SFA, like CRM in general, is about changing your company's culture to make sales more profitable and customer-focused. However, that doesn't mean that you want to do away with your company's culture. While some operations and practices are going to change, others shouldn't. After all, you're undoubtedly doing a lot of things right, even if you can benefit big-time from SFA.

The more things you keep the same, the more comfortable your sales force will be with what's happening. Don't change things just to change them; in some cases, it may even be worthwhile to sacrifice small economic advantages

It's All About Money

Fundamentally, SFA comes down to money in your sales staff's pockets. A well-designed SFA program makes it easier for your sales staff to do their job — which is to make money for themselves and for you.

While other benefits, such as added convenience, are important, the biggest motivator is going to be additional profit opportunities. Typically, SFA gives your sales reps better insight into their customers, which opens opportunities for cross-sales and up-sales. It also allows them to put more of their effort into the customers with the highest potential return on the sales effort. These advantages translate into higher sales volume for the salespeople who understand how to exploit them.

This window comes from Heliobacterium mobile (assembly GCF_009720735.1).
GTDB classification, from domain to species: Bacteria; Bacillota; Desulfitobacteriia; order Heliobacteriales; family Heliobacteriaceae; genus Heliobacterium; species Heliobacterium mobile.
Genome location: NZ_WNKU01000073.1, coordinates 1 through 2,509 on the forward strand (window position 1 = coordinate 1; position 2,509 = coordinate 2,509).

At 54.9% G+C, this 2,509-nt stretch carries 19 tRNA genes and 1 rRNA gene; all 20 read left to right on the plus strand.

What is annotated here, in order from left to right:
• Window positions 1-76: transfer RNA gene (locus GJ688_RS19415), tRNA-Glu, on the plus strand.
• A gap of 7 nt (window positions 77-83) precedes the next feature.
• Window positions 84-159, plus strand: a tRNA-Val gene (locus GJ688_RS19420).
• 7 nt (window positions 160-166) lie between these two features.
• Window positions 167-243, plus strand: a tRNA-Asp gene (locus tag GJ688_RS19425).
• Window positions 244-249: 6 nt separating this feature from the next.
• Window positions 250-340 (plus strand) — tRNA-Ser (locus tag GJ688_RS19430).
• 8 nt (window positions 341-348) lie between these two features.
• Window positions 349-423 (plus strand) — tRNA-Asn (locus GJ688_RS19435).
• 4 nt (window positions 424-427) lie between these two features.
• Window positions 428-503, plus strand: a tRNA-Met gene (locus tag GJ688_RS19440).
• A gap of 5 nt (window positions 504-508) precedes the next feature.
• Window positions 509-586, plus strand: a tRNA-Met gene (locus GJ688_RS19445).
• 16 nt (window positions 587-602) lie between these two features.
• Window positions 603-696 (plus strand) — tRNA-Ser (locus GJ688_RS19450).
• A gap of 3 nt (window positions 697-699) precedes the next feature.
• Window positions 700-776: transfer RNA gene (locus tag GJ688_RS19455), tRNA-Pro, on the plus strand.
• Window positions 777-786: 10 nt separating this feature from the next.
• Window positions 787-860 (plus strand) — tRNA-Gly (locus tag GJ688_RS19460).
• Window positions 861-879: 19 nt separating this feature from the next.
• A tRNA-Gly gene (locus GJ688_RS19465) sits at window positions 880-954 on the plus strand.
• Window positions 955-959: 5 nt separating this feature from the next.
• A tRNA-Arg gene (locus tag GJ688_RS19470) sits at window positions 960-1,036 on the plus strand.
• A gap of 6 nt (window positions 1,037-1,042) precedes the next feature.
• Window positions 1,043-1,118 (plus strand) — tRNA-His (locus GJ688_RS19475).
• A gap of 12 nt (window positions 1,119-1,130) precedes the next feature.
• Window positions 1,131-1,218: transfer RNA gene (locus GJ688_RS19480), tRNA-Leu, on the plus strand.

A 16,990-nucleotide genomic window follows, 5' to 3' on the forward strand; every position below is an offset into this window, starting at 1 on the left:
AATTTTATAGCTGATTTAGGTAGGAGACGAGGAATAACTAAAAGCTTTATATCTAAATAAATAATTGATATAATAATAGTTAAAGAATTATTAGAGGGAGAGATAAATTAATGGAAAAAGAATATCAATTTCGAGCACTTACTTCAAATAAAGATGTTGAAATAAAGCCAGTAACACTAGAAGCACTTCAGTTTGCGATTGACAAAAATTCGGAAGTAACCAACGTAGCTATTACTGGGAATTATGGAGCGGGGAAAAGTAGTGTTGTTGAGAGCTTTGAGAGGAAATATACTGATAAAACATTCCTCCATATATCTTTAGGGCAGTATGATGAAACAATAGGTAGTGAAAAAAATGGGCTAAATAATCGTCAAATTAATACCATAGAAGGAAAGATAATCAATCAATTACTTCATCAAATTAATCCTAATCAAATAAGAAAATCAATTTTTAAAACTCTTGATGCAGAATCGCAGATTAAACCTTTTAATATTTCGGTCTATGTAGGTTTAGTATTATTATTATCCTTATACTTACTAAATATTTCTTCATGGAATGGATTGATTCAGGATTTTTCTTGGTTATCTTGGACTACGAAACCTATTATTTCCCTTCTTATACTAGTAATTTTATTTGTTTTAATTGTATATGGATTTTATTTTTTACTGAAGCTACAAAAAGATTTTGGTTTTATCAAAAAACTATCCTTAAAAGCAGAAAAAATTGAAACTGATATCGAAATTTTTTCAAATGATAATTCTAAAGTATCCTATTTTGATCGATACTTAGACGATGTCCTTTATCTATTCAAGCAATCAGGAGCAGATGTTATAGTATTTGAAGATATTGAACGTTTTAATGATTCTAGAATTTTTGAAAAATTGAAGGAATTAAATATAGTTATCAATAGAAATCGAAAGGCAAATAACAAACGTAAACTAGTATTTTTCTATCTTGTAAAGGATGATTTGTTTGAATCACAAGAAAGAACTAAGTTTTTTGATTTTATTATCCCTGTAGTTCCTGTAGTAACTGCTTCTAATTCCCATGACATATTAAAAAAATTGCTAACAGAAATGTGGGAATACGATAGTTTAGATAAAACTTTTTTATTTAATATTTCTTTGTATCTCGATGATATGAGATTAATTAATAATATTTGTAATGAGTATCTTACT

Of course there's a stick that goes with this pile of carrots. In the end, management has to make sure everyone understands that SFA is going to happen and the company's sales staff will use it.

If you've done a good job of building acceptance among the sales staff there won't be much need for coercion.

It's also important to make sure the sales force understands that SFA is an ongoing effort. It's not a one-time set of changes, but a series of processes that is going to remain in force in following years.

For more information on SFA, consult Focus' related research, including the Buyer's Guide: Sales Force Automation and Comparison Guide: Sales Force Automation. You can also check out relevant community-contributed research and group discussions.